Debt and Aid… Fixes for Budget Junkies

Those of us who have experience manipulating our finances (as well as the people around us) see the state’s methods of handling municipal budgetary problems as a definition of the process. This is how you get out of financial trouble in the future; the habitual path has simply incorporated a pit stop, and “anytime soon” may be sooner than we think.

Washington, Wall Street, and Populism

After reading Throw Them All Out: How Politicians and Their Friends Get Rich Off Insider Stock Tips, Land Deals, and Cronyism That Would Send the Rest of Us to Prison, by Peter Schweizer — a book that he calls “the most offensive and disturbing thing I’ve read since sampling the oeuvre of the Marquis de Sade” — Kevin Williamson illustrates how dangerous the concept of Big can become.

The Question Isn’t Whether, but How Bad RI’s Business Climate Is

With one exception, studies of national business friendliness put Rhode Island in the bottom 10 (most frequently in the bottom three).

Assistance by Another Path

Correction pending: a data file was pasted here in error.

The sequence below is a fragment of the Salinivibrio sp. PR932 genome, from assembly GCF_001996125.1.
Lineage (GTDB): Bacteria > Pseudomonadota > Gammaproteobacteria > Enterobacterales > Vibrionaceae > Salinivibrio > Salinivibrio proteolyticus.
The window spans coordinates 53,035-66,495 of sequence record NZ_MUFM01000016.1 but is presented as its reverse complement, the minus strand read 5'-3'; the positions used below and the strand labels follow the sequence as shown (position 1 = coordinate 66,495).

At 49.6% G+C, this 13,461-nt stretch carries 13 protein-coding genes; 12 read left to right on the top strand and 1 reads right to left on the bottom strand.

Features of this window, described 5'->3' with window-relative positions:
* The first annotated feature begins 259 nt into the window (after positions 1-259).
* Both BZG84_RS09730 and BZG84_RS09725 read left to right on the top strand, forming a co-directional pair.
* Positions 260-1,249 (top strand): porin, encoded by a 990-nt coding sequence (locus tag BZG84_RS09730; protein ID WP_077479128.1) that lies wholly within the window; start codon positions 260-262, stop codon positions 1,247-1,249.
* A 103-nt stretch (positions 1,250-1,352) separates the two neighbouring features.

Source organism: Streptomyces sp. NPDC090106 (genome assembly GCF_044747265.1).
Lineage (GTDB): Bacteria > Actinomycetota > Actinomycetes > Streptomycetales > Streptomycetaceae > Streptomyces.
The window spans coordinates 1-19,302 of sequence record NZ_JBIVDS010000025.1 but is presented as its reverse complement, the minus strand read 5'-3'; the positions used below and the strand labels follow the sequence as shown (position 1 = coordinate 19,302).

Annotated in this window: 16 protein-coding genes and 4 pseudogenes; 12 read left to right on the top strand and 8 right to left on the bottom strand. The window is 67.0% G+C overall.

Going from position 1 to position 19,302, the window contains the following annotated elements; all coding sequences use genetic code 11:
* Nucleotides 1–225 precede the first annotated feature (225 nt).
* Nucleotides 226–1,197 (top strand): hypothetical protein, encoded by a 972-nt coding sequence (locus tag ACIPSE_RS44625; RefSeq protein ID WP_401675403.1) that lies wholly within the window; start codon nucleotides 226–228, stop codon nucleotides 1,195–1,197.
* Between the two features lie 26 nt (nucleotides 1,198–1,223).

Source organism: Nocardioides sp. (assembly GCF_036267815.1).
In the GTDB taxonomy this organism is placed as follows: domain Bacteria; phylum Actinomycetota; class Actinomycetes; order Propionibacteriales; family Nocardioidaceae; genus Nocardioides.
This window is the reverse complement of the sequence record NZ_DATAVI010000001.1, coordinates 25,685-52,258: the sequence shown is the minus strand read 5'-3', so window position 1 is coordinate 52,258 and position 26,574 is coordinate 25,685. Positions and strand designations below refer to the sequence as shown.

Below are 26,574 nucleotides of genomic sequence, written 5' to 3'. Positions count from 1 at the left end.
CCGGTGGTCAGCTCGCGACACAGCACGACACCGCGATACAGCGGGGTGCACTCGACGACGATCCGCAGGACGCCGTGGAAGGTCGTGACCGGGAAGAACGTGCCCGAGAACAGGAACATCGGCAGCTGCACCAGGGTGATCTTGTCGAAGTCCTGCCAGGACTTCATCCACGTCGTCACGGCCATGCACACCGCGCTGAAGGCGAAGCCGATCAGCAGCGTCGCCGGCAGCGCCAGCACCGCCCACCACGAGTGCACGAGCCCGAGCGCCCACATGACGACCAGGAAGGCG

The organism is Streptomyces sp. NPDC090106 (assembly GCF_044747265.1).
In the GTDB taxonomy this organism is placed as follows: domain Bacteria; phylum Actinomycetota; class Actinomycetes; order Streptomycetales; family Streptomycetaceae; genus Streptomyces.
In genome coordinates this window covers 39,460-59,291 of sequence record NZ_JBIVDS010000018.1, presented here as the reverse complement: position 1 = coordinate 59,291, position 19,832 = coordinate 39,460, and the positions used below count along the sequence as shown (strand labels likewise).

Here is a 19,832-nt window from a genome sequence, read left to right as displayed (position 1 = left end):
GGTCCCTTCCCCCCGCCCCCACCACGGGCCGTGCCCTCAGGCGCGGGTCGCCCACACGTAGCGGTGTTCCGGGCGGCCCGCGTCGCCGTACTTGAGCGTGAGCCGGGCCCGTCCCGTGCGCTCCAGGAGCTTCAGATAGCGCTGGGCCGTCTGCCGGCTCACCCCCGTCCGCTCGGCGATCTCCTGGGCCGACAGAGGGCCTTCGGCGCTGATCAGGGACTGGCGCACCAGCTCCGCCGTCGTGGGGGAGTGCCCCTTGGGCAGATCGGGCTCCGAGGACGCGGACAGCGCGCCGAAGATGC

While public assistance costs certainly bear watching, the larger reason for concern may not be that payments to individuals are growing and going to more people, or even that they’re covering more exigencies, but that the deepening involvement of government in private industry is making it more and more difficult to tell who is forcing whom to give what to whom else.

A Tale of Two Classes: Wealth Isn’t Irrevocable

Relying too greatly on debt and the great money shuffle to resolve poor financial and civic management in the past has a frightening upper limit.

Inequality and Economic Dust

Ash Wednesday seems an appropriate day to consider ruminations on economic inequality, from James Nuechterlein’s “Public Square” column in last April’s First Things (subscription required): … the connection between inequality and hard times is so prevalent in folk wisdom that expressions of alarm over the nation’s distribution of income followed in the wake of the […]

Consumer and Producer, Which Way the Flow?

The larger argument over economic policy is whether it’s possible for a governing class — whether politically elected or untouchably technocratic — to account for all of the necessary variables sufficiently to justify as strong a hand as it currently has.

The U.S. Needs Innovation, but Government Molds the Economy That Works for It

NY Times writer Andrew Ross Sorkin believes the U.S.’s economic conundrum is competing with high-growth regions; Providence Journal columnist Edward Fitzpatrick doubts that new casinos will do the trick. Justin Katz considers the central problem to be a government seeking to shape the economy in ways that increase its own power and revenue.

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